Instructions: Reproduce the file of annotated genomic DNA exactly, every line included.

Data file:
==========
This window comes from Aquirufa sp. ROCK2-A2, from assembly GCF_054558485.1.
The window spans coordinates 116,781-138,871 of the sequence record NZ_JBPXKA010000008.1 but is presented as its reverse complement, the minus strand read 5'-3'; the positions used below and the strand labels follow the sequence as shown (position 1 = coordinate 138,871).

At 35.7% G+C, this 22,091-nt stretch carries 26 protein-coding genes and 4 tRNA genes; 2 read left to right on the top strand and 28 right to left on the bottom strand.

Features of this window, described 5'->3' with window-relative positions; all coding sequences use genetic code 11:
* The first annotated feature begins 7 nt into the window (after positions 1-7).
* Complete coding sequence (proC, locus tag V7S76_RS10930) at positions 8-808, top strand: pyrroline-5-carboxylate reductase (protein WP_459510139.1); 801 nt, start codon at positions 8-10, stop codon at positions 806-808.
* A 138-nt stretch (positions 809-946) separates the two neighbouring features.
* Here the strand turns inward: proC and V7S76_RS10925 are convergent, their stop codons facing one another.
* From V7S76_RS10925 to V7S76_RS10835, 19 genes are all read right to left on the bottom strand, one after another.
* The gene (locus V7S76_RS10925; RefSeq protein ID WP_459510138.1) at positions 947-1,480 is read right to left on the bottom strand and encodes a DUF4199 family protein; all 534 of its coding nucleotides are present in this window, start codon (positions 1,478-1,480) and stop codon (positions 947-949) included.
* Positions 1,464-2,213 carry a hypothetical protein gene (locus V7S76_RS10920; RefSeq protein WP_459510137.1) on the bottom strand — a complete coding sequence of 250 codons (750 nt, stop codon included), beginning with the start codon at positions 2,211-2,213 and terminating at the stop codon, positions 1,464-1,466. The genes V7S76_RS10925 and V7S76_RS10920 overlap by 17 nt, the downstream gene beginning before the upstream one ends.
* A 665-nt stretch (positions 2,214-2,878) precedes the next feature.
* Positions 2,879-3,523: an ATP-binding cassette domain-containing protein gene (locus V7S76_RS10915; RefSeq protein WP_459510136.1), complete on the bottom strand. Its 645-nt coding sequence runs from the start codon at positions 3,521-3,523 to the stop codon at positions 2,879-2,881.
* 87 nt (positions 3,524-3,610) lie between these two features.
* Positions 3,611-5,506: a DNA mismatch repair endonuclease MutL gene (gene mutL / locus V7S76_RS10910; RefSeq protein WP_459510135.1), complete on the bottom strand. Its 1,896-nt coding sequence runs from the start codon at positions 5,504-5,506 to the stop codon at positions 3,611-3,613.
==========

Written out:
This window comes from Aquirufa sp. ROCK2-A2, from assembly GCF_054558485.1.
The window spans coordinates 116,781-138,871 of the sequence record NZ_JBPXKA010000008.1 but is presented as its reverse complement, the minus strand read 5'-3'; the positions used below and the strand labels follow the sequence as shown (position 1 = coordinate 138,871).

At 35.7% G+C, this 22,091-nt stretch carries 26 protein-coding genes and 4 tRNA genes; 2 read left to right on the top strand and 28 right to left on the bottom strand.

Features of this window, described 5'->3' with window-relative positions; all coding sequences use genetic code 11:
* The first annotated feature begins 7 nt into the window (after positions 1-7).
* Complete coding sequence (proC, locus tag V7S76_RS10930) at positions 8-808, top strand: pyrroline-5-carboxylate reductase (protein WP_459510139.1); 801 nt, start codon at positions 8-10, stop codon at positions 806-808.
* A 138-nt stretch (positions 809-946) separates the two neighbouring features.
* Here the strand turns inward: proC and V7S76_RS10925 are convergent, their stop codons facing one another.
* From V7S76_RS10925 to V7S76_RS10835, 19 genes are all read right to left on the bottom strand, one after another.
* The gene (locus V7S76_RS10925; RefSeq protein ID WP_459510138.1) at positions 947-1,480 is read right to left on the bottom strand and encodes a DUF4199 family protein; all 534 of its coding nucleotides are present in this window, start codon (positions 1,478-1,480) and stop codon (positions 947-949) included.
* Positions 1,464-2,213 carry a hypothetical protein gene (locus V7S76_RS10920; RefSeq protein WP_459510137.1) on the bottom strand — a complete coding sequence of 250 codons (750 nt, stop codon included), beginning with the start codon at positions 2,211-2,213 and terminating at the stop codon, positions 1,464-1,466. The genes V7S76_RS10925 and V7S76_RS10920 overlap by 17 nt, the downstream gene beginning before the upstream one ends.
* A 665-nt stretch (positions 2,214-2,878) precedes the next feature.
* Positions 2,879-3,523: an ATP-binding cassette domain-containing protein gene (locus V7S76_RS10915; RefSeq protein WP_459510136.1), complete on the bottom strand. Its 645-nt coding sequence runs from the start codon at positions 3,521-3,523 to the stop codon at positions 2,879-2,881.
* 87 nt (positions 3,524-3,610) lie between these two features.
* Positions 3,611-5,506: a DNA mismatch repair endonuclease MutL gene (gene mutL / locus V7S76_RS10910; RefSeq protein WP_459510135.1), complete on the bottom strand. Its 1,896-nt coding sequence runs from the start codon at positions 5,504-5,506 to the stop codon at positions 3,611-3,613.